“FOLK is best when it’s contemporary, but tradition is important”, National Folk Festival director Pam Merrigan told those present last night at the launch of the 2019 event, coming to Exhibition Park in Canberra over […]
A HUMBLE government servant slaves away in the grey offices of the national capital, unacknowledged and unnoticed, yet he dreams of better things.
Could this be Canberra in 2018?
“It could,” says actor PJ Williams but in fact the character is Poprishchin, a low-ranking government servant within the 19th century Czarist bureaucracy, made immortal by the Great Russian writer Nikolai Gogol in the 1835 short story “Diary of a Madman”.
Now in David Holman’s staged adaptation of the story, Williams gets to play the role of a lifetime.
Since arriving in Canberra about 16 years ago, he’s been associated with around a dozen productions at The Street, as an actor, director or lighting designer, but this role is far and away the most challenging.
He doesn’t have to do it all alone, though, as performer Lily Constantine will appear alongside him in the female roles, Tuovi, Sofi and Tatiana.
Williams first proposed “Diary of a Madman” to Street director Caroline Stacey about eight years ago, but their plans were gazumped by Neil Armfield and Geoffrey Rush, for whom Holman had originally done the adaptation and who were planning a 20th anniversary production at Belvoir Theatre.
The Street has decided that now is the perfect time to do a play that is so perfectly suited to Canberra.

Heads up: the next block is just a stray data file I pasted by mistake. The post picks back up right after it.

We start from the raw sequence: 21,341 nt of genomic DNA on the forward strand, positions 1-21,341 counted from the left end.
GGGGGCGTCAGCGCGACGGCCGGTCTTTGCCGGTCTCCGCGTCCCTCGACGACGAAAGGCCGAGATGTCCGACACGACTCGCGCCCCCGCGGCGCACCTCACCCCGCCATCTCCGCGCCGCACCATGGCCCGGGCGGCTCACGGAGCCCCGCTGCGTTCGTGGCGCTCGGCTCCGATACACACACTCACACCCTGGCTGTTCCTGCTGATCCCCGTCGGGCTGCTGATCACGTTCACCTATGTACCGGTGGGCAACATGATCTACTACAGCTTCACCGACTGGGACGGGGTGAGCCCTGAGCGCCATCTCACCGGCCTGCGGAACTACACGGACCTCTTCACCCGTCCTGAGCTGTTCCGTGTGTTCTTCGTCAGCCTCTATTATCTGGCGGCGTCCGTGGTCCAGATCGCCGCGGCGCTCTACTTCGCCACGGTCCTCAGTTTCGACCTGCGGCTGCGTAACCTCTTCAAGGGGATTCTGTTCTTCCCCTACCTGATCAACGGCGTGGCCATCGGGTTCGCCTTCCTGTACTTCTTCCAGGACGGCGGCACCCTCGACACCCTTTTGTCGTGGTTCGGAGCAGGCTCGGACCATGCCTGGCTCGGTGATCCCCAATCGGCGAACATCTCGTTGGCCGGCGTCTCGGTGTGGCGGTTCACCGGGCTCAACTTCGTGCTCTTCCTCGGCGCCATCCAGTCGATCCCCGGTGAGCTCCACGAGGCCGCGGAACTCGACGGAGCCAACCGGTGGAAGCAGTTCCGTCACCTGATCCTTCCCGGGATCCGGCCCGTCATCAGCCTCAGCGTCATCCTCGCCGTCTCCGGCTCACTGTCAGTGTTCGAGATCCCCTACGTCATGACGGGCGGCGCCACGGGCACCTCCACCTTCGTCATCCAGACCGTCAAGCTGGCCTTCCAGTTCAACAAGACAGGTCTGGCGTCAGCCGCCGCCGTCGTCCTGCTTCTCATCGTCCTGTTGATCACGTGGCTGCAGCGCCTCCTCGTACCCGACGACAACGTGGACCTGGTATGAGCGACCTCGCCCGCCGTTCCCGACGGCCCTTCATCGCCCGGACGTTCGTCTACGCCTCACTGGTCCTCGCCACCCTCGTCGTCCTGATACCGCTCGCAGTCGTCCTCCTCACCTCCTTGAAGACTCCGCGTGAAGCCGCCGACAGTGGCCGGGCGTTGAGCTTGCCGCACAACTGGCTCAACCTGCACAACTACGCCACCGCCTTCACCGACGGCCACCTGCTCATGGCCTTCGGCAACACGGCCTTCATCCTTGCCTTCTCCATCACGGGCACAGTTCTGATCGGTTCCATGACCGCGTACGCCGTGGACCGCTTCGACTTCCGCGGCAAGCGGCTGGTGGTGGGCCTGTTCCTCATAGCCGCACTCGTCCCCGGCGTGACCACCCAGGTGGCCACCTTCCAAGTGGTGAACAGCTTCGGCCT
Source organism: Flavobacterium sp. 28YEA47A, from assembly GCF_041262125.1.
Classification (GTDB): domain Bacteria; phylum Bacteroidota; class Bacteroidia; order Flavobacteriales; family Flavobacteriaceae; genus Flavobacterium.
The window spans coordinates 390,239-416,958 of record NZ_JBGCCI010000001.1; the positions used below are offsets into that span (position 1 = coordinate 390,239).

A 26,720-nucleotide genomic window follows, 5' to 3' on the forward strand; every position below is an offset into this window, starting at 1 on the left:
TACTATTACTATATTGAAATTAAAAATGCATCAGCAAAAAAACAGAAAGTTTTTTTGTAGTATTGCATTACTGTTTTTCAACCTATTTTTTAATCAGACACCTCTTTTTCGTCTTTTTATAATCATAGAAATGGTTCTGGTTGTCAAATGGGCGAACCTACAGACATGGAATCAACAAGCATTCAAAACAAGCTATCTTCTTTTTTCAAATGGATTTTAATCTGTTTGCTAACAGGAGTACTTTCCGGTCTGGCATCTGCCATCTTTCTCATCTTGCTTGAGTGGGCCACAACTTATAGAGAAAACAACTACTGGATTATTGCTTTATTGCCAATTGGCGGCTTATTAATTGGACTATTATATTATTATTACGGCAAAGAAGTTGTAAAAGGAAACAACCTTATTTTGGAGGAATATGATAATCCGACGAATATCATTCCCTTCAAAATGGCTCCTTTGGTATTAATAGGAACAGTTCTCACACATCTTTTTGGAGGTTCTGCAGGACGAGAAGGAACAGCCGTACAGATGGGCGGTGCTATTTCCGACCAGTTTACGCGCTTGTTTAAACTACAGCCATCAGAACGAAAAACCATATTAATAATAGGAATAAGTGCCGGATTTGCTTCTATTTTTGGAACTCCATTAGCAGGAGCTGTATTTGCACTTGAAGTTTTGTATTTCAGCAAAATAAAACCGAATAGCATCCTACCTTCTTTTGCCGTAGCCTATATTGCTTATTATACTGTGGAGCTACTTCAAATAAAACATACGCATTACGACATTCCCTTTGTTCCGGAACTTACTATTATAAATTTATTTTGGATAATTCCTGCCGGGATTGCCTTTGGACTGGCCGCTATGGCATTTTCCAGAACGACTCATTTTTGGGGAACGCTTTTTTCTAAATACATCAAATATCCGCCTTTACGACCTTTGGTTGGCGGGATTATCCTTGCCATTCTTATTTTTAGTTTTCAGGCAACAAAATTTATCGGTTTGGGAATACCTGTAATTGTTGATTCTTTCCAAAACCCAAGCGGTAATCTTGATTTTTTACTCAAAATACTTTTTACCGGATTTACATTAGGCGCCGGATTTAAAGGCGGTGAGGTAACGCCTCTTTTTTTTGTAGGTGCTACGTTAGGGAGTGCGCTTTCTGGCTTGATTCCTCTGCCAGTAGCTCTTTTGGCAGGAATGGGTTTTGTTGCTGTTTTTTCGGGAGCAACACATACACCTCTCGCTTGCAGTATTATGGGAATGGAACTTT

“We were doing the analytics the other day and we noticed so many parallels between St Petersburg and Canberra – they’re both cities planned to house the bureaucrats of the nation, they both have brutalist architecture sitting alongside classical architecture…the tension between individuals and their roles in the public service is also parallel,” Williams says.
Stacey and set designer Imogen Keen have not altogether abandoned Gogol’s original setting, and Williams says that Keen has worked “in the Czarist tradition, delivering a filter with overtones of 1980s Russia and Canberra”.
Is it a comedy or a tragedy?
“I think it’s a ‘dramedy’,” Williams says.
“It’s got a lot of physical comedy in it and the best way of pointing out the tragic nature of society is through comedy and satire.”
Gogol did it in the short story and even more famously in his hilarious stage play “The Government Inspector”, which pokes fun at the fear of bureaucracy.
So wherein lies the madness of the character? In his dreams Poprishchin feels himself to be heir to the King of Spain, but you can hardly blame him for fantasising a bit and, anyway, his dreams are pretty much what everybody dreams of – power, money and the love of a woman – in this case his boss’s daughter, who is “completely outside of his realm”.
“It’s one of the great questions about the piece,” Williams says.
“Is it the system that drives him to madness to escape into a world of fantasy?”
His “descent” into escapism is the face of such grim, brutal realities that it could also be regarded as an “ascent” into a world where his dreams are realised.
He’s never been a diarist or a journal keeper, but Williams has embarked on a madman’s diary-blog of his own for the duration of the production (via thestreet.org), which he describes as “an interesting way of giving readers an insight into the process”.
When we talk, he’s up to entry number three.
“I have wanted to do Poprishchin for a long time, but be careful what you wish for – it’s an enormous role full of great challenges,” he says.
“For an actor to take a character from such a classic and such an important part of Russian literature is an honour…Now the pressure is on to make it work.”
“Diary of a Madman” at The Street Theatre, June 2-16. Bookings to thestreet.org.au or 6247 1223.